Japan’s falling currency has made the notoriously pricey destination much more affordable.
Visitors have been flocking back to Japan this year, with tourist numbers nearly at pre-pandemic levels according to official data.
The country welcomed more than 2 million international visitors for a fourth consecutive month in September, the Japan National Tourism Organization (JNTO) found.
That equates to just over 96 per cent of levels seen in 2019 before the outbreak of COVID-19 led to travel curbs around the world.
Japan’s falling currency has also made the notoriously pricey destination much more affordable.
Does Japan still have COVID restrictions for travellers?
Japan had some of the world’s strictest COVID-19 border restrictions and was one of the last to lift them.
The country only resumed visa-free travel for many countries a year ago and all remaining controls were abolished in May.
Despite lifted restrictions, the country also seemed unprepared for the first wave of travellers who found shops shuttered and a shortage of hospitality workers.
Visitors were also initially only permitted to travel with private tour groups approved by the government.
Japan is a surprising bargain destination
Now visitors are flooding back, particularly as the yen's slide to a near 33-year low has made Japan a surprisingly cheap holiday spot.
"With inflation in the United States, everything is outrageously expensive, and coming here, it's a lot cheaper," John Hardisty, a tourist from Hawaii, said during a recent shopping trip in Tokyo. "It's like a night and day difference."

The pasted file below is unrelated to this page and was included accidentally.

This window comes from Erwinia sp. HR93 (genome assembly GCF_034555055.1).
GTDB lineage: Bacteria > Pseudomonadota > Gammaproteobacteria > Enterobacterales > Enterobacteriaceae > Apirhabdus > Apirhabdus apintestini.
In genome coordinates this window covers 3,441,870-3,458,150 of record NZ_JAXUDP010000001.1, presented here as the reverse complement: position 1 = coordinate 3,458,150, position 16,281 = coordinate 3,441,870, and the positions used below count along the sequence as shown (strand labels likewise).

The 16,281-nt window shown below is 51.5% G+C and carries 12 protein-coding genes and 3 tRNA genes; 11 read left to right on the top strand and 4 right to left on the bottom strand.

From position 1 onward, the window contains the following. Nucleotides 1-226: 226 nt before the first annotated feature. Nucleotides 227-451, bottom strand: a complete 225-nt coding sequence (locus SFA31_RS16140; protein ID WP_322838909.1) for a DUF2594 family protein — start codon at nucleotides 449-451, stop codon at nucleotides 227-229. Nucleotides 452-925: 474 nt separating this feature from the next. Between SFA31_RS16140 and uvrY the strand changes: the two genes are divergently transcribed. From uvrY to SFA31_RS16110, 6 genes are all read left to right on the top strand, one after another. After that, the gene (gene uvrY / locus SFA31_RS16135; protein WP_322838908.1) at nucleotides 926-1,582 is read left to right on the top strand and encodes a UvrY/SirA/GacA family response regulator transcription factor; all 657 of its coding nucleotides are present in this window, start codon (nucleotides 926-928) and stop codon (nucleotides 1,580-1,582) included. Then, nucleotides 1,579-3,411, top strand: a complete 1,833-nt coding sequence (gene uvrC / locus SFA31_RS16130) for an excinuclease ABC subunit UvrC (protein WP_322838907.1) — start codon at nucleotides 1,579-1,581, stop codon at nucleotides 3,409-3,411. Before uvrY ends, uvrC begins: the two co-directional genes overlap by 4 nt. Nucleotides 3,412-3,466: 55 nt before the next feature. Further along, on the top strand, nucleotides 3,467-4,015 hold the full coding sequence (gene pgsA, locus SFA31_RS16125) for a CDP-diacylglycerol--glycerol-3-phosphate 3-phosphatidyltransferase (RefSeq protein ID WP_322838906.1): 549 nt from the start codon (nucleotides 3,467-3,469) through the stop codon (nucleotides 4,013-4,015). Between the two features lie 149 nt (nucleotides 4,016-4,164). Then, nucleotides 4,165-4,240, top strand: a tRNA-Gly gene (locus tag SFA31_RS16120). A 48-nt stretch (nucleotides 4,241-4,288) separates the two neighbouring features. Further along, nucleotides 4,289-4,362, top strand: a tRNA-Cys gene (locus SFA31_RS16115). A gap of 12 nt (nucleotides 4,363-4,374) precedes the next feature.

The number of visitors arriving from the United States, South Korea and Singapore reached record levels for the month of September, the JNTO said. Travellers from Mexico were a record for any month.
How is the return of tourism affecting Japan?
The renewed influx of tourists is putting pressure on Japan’s most popular sites.
Mount Fuji has seen a dramatic increase in visitor numbers which is causing pollution, safety concerns, and discussions about limiting access.
The crowds of climbers are causing worries about human traffic jams on the pathways up the mountainside.
“Overtourism also entails numerous risks, including the safety of hikers,” explained Masatake Izumi, a Yamanashi prefecture official.
“For example, if large numbers of people end up in a human traffic jam below the summit, there could be jostling and falls or falling rocks, which could lead to serious accidents. This is a very worrying possibility for us."
Japan’s crowd-free island
Instead of crowding into Japan’s visitor hotspots, try opting for alternative destinations - a move which also helps mitigate the effects of overtourism.
In 2021, the remote island of Iriomote was added to the list of UNESCO World Heritage sites.
Iriomote is part of an archipelago of 160 subtropical islands in the Okinawa prefecture in the East China Sea.
You’ll also find picture-perfect beaches, the breathtaking Mariudo Waterfall and leafy hiking trails all unsullied by mass tourism.